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MRSA Drug Lawsuit Source
MRSA: Causes, Risk Factors, Symptoms, and Treatments

Commonly asked questions about MRSA:

What is MRSA?

Methicillin-resistant Staphylococcus aureus, or MRSA, is a type of staph bacteria. While ordinary staph bacteria, according to the Mayo Clinic, can be found on about one-third of the population and are generally harmless, an infection can occur if the bacteria enter the body through cuts or other wounds. Such infections can be treated with antibiotics. MRSA, however, is an especially difficult infection to treat, as it has become resistant to many of the antibiotics used to treat typical staph infections.

There are two types of MRSA: community-associated MRSA (CA-MRSA) and healthcare-associated MRSA (HA-MRSA). CA-MRSA is the less common of the two, but it is often found in people living in crowded conditions, people who play high-contact sports, and people who work with children, as it is spread by skin-to-skin contact. More common is HA-MRSA, which occurs in people who have been in healthcare settings such as hospitals and nursing homes. Typically, MRSA infections are associated with invasive procedures or medical devices.

What causes MRSA?

MRSA can be spread by contact with the bacteria itself, people who are infected with MRSA, or people who simply carry the bacteria on their skin. In a healthcare setting, the infection can spread through contact with healthcare workers or even visitors, as well as contaminated furniture, linens, or medical devices. Less than 2 percent of the population carries MRSA, according to the Centers for Disease Control and Prevention.

The severity of MRSA infections is a result of the use of antibiotics on viral infections that do not respond to the drug, such as colds and flus. Because antibiotics do not kill every bacterium exposed to them, the bacteria can evolve to resist the effects of the drugs. MRSA is one such bacteria that is now resistant to the antibiotics used to treat most staph infections.

Association between MRSA and Bair Hugger Warming Blankets

Invasive surgical procedures or open wounds in patients can also lead to MRSA infections. Abrasions or surgical sites create an entryway for the bacteria into the body if contact is made. Thus, any medical device used during such procedures that is contaminated can result in a serious infection.

One such device is the Bair Hugger warming blanket. This device works to prevent hypothermia in patients during surgery by forcing warm air through the blanket. It is believed that the air being forced through the blanket could contain contaminants from the operating room, which then directly contact open surgical sites and can cause serious infections, including MRSA infections. This complication occurs most often during surgical procedures to receive implants, such as knee or hip implants. These serious infections can advance to require additional surgeries and even limb amputations.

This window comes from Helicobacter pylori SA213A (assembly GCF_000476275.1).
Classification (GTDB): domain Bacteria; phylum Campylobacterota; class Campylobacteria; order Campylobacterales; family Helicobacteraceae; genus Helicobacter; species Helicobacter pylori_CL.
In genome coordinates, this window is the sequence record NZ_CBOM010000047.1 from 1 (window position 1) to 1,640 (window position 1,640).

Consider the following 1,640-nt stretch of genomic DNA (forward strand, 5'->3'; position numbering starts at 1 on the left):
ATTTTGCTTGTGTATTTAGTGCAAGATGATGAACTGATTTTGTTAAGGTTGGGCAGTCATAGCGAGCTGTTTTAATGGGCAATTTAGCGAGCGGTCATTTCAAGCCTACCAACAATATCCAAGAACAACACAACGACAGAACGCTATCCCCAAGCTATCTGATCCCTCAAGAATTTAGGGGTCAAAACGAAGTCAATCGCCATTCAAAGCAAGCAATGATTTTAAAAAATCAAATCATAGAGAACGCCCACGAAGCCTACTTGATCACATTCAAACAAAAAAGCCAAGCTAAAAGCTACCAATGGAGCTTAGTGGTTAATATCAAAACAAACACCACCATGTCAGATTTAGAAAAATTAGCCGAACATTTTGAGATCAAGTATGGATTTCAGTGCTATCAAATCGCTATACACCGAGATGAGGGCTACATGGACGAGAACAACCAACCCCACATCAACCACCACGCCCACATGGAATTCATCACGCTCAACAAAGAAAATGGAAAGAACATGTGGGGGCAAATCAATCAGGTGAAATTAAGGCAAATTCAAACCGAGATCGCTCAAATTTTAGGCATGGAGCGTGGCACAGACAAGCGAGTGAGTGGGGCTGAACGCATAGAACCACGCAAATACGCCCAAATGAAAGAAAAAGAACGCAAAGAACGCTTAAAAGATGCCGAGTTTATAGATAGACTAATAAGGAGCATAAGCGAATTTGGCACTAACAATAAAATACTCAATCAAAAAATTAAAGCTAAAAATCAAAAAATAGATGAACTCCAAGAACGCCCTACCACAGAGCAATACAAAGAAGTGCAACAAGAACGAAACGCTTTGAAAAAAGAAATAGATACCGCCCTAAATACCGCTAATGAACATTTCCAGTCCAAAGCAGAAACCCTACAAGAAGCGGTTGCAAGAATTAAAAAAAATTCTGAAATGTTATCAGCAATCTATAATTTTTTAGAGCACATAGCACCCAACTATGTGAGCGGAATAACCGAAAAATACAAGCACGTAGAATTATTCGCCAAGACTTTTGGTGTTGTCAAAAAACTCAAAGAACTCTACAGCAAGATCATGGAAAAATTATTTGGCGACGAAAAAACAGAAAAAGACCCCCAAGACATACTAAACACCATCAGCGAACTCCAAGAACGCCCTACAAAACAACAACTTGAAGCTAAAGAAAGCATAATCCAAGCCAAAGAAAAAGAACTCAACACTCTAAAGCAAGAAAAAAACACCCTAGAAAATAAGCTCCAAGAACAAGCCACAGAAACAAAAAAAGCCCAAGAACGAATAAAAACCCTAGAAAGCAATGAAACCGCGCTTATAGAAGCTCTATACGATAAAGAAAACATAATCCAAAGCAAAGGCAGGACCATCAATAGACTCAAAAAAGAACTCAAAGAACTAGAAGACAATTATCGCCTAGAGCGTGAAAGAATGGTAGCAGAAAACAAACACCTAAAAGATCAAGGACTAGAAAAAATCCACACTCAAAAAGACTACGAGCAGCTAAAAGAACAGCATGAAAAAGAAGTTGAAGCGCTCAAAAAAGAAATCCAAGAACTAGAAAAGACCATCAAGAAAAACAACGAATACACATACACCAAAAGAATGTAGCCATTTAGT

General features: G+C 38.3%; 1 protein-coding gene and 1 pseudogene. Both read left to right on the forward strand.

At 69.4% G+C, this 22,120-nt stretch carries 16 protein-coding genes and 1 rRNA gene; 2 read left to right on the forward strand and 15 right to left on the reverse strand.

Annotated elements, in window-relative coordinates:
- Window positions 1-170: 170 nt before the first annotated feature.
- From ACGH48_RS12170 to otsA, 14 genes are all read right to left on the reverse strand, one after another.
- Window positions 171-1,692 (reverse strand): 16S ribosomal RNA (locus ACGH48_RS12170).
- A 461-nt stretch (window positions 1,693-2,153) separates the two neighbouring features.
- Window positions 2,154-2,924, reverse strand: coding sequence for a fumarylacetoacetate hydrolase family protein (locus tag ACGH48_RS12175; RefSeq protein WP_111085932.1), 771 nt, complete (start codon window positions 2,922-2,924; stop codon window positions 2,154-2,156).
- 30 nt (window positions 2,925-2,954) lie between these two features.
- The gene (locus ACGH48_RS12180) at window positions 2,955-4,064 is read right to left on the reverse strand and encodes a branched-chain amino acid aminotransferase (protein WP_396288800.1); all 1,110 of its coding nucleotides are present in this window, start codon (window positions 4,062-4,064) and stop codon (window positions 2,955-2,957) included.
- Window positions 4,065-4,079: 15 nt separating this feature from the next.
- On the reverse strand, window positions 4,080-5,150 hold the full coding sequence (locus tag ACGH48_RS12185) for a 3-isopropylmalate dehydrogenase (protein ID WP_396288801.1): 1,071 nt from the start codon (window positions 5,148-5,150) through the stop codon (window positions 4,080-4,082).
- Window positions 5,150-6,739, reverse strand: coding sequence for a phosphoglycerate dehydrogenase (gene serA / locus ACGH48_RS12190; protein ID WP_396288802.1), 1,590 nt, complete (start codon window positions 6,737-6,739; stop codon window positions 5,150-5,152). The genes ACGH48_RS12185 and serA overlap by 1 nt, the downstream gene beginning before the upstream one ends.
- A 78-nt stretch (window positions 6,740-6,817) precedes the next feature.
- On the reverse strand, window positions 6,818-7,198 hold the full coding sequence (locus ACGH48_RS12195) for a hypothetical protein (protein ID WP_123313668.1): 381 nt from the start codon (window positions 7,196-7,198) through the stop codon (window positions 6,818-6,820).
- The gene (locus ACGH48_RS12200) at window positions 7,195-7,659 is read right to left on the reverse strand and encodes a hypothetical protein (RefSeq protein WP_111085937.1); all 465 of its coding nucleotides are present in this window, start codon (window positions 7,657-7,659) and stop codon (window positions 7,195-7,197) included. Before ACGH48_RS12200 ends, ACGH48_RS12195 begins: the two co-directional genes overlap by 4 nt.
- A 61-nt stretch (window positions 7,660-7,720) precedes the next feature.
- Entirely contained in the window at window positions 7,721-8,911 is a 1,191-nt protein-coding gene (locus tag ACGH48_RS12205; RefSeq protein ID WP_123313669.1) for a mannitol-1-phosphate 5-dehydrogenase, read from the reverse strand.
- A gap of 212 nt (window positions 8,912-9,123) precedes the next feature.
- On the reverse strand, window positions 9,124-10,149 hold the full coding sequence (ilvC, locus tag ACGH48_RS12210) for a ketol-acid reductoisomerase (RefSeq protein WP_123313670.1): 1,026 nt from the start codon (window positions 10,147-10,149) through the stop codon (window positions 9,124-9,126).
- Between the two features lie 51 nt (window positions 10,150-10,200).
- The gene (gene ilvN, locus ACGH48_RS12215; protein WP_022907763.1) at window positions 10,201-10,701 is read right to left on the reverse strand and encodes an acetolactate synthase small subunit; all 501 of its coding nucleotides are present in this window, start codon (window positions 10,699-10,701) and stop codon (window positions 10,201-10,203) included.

What are the Criteria for Filing a Bair Hugger Lawsuit?

The 3M Bair Hugger is a force hot air warming blanket, used primarily to help maintain a patient’s body temperature during surgery. The 3M Bair Hugger pushes warm air through a flexible hose into a blanket draped over a patient.

However, warming blankets can recirculate contaminated air over a patient’s body, including over an open surgical site. This may result in infections like MRSA or sepsis.

In particular, patients undergoing knee or hip replacement surgery are at risk of infections deep in the joint, which is very difficult to treat.

Complications from these infections include hospitalization, implant revision surgery, limited mobility, permanent disability, amputation and death.

What Risk Factors are Associated with MRSA?

Those most at risk to contract healthcare-associated MRSA are those in hospitals and other healthcare facilities. Those who are hospitalized are generally at their most vulnerable with weakened immune systems, and they are also exposed to more avenues by which MRSA can spread. Any contact with patients being treated for MRSA – through direct contact with the patient or indirect contact with mutual healthcare professionals – increases the risk of contracting an infection. An invasive surgical procedure or medical device can also increase this risk of infection in a hospital setting, as it can provide a pathway for the bacteria to enter the body.